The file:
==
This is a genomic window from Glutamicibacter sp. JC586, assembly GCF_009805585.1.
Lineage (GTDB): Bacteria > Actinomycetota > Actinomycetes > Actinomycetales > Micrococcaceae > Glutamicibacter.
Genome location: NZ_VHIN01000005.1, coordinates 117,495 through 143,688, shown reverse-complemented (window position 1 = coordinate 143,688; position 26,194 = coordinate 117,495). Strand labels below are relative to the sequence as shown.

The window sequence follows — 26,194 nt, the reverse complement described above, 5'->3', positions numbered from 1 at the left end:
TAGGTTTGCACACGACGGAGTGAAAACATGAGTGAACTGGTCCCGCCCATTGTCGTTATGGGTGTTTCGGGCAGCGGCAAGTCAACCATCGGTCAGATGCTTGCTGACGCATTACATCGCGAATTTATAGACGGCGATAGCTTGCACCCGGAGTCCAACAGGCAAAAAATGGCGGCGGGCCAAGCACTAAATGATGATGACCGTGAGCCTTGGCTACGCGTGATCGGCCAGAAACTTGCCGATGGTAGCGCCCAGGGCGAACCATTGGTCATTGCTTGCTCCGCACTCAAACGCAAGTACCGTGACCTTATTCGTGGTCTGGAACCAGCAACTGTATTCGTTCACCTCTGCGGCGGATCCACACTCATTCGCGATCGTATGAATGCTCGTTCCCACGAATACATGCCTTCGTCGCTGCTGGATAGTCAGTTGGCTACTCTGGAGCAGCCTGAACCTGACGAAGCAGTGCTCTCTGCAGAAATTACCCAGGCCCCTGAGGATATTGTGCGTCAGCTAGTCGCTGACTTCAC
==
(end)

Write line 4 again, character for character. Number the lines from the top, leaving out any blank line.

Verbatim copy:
The window sequence follows — 26,194 nt, the reverse complement described above, 5'->3', positions numbered from 1 at the left end: